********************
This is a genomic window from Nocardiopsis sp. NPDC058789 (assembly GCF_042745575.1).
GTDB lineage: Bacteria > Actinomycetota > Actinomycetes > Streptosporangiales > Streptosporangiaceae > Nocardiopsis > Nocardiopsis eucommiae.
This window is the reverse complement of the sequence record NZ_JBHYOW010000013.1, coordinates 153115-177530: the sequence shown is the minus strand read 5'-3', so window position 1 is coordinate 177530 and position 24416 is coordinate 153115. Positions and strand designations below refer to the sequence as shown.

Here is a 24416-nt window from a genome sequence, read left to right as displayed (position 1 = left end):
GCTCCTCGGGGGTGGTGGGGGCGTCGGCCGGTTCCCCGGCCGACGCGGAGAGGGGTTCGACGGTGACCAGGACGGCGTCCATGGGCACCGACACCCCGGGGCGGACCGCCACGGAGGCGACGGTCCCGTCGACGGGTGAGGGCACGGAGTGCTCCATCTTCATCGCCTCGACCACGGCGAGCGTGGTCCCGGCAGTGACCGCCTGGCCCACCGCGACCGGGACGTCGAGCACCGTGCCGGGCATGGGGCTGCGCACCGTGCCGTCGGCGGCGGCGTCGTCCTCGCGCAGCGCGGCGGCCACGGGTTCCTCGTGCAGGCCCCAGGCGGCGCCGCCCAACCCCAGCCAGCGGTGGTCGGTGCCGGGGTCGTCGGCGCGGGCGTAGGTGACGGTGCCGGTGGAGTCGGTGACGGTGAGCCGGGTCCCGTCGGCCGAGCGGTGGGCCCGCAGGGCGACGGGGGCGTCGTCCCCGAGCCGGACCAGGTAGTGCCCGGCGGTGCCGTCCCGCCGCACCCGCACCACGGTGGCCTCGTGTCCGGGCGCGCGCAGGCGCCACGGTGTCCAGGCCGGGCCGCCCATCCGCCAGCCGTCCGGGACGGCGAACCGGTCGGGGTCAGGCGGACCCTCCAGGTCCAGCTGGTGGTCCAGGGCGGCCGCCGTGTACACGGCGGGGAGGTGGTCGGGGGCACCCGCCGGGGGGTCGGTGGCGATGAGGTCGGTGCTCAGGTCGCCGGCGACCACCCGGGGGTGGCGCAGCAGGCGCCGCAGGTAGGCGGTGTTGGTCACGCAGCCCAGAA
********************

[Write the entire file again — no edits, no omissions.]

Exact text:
This is a genomic window from Nocardiopsis sp. NPDC058789 (assembly GCF_042745575.1).
GTDB lineage: Bacteria > Actinomycetota > Actinomycetes > Streptosporangiales > Streptosporangiaceae > Nocardiopsis > Nocardiopsis eucommiae.
This window is the reverse complement of the sequence record NZ_JBHYOW010000013.1, coordinates 153115-177530: the sequence shown is the minus strand read 5'-3', so window position 1 is coordinate 177530 and position 24416 is coordinate 153115. Positions and strand designations below refer to the sequence as shown.

Here is a 24416-nt window from a genome sequence, read left to right as displayed (position 1 = left end):
GCTCCTCGGGGGTGGTGGGGGCGTCGGCCGGTTCCCCGGCCGACGCGGAGAGGGGTTCGACGGTGACCAGGACGGCGTCCATGGGCACCGACACCCCGGGGCGGACCGCCACGGAGGCGACGGTCCCGTCGACGGGTGAGGGCACGGAGTGCTCCATCTTCATCGCCTCGACCACGGCGAGCGTGGTCCCGGCAGTGACCGCCTGGCCCACCGCGACCGGGACGTCGAGCACCGTGCCGGGCATGGGGCTGCGCACCGTGCCGTCGGCGGCGGCGTCGTCCTCGCGCAGCGCGGCGGCCACGGGTTCCTCGTGCAGGCCCCAGGCGGCGCCGCCCAACCCCAGCCAGCGGTGGTCGGTGCCGGGGTCGTCGGCGCGGGCGTAGGTGACGGTGCCGGTGGAGTCGGTGACGGTGAGCCGGGTCCCGTCGGCCGAGCGGTGGGCCCGCAGGGCGACGGGGGCGTCGTCCCCGAGCCGGACCAGGTAGTGCCCGGCGGTGCCGTCCCGCCGCACCCGCACCACGGTGGCCTCGTGTCCGGGCGCGCGCAGGCGCCACGGTGTCCAGGCCGGGCCGCCCATCCGCCAGCCGTCCGGGACGGCGAACCGGTCGGGGTCAGGCGGACCCTCCAGGTCCAGCTGGTGGTCCAGGGCGGCCGCCGTGTACACGGCGGGGAGGTGGTCGGGGGCACCCGCCGGGGGGTCGGTGGCGATGAGGTCGGTGCTCAGGTCGCCGGCGACCACCCGGGGGTGGCGCAGCAGGCGCCGCAGGTAGGCGGTGTTGGTCACGCAGCCCAGAA